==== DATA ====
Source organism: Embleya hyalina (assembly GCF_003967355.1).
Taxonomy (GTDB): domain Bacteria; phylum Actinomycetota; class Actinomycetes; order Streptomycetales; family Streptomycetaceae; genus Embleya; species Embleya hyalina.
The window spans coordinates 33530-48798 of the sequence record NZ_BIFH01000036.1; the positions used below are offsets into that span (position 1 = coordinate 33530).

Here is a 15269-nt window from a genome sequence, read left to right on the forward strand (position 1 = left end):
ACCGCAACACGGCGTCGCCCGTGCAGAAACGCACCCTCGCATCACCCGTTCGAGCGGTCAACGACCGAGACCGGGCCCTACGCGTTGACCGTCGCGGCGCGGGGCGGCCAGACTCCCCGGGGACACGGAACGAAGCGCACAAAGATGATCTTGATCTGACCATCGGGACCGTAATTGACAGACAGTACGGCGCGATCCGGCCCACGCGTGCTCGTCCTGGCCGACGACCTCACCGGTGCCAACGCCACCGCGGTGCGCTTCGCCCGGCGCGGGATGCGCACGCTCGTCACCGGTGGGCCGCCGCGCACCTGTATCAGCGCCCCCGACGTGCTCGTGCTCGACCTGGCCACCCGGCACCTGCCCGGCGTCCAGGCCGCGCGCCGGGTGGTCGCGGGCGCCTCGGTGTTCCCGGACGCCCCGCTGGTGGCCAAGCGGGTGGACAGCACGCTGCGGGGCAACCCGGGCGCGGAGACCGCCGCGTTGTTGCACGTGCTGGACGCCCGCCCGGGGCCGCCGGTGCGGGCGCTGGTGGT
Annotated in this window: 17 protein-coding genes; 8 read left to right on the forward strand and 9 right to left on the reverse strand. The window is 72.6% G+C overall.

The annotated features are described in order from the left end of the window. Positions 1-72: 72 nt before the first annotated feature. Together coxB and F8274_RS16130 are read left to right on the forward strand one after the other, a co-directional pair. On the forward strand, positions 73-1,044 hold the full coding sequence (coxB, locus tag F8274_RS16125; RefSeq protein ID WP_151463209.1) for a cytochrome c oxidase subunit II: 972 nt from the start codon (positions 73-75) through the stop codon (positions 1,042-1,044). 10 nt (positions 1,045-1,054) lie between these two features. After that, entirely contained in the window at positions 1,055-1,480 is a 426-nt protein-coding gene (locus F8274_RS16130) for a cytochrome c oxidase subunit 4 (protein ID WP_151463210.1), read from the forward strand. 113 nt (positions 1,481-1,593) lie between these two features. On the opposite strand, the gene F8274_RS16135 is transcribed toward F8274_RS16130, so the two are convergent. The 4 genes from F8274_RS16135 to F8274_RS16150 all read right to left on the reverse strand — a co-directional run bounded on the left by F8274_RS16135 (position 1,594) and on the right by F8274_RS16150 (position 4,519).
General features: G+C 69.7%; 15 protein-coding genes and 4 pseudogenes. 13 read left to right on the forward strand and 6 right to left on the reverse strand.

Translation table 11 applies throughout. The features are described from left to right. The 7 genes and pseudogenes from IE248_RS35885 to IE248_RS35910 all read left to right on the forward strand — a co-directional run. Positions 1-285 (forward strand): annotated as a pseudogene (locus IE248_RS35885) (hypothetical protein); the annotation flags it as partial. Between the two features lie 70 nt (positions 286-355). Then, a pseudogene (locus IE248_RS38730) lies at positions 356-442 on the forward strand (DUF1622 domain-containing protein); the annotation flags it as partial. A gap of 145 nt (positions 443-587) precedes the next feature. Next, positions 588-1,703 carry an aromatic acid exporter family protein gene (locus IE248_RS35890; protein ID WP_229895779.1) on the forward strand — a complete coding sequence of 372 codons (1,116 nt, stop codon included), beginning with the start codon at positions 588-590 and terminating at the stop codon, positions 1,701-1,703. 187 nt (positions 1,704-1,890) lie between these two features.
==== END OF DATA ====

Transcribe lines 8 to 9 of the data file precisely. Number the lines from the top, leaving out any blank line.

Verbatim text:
General features: G+C 69.7%; 15 protein-coding genes and 4 pseudogenes. 13 read left to right on the forward strand and 6 right to left on the reverse strand.

Translation table 11 applies throughout. The features are described from left to right. The 7 genes and pseudogenes from IE248_RS35885 to IE248_RS35910 all read left to right on the forward strand — a co-directional run. Positions 1-285 (forward strand): annotated as a pseudogene (locus IE248_RS35885) (hypothetical protein); the annotation flags it as partial. Between the two features lie 70 nt (positions 286-355). Then, a pseudogene (locus IE248_RS38730) lies at positions 356-442 on the forward strand (DUF1622 domain-containing protein); the annotation flags it as partial. A gap of 145 nt (positions 443-587) precedes the next feature. Next, positions 588-1,703 carry an aromatic acid exporter family protein gene (locus IE248_RS35890; protein ID WP_229895779.1) on the forward strand — a complete coding sequence of 372 codons (1,116 nt, stop codon included), beginning with the start codon at positions 588-590 and terminating at the stop codon, positions 1,701-1,703. 187 nt (positions 1,704-1,890) lie between these two features.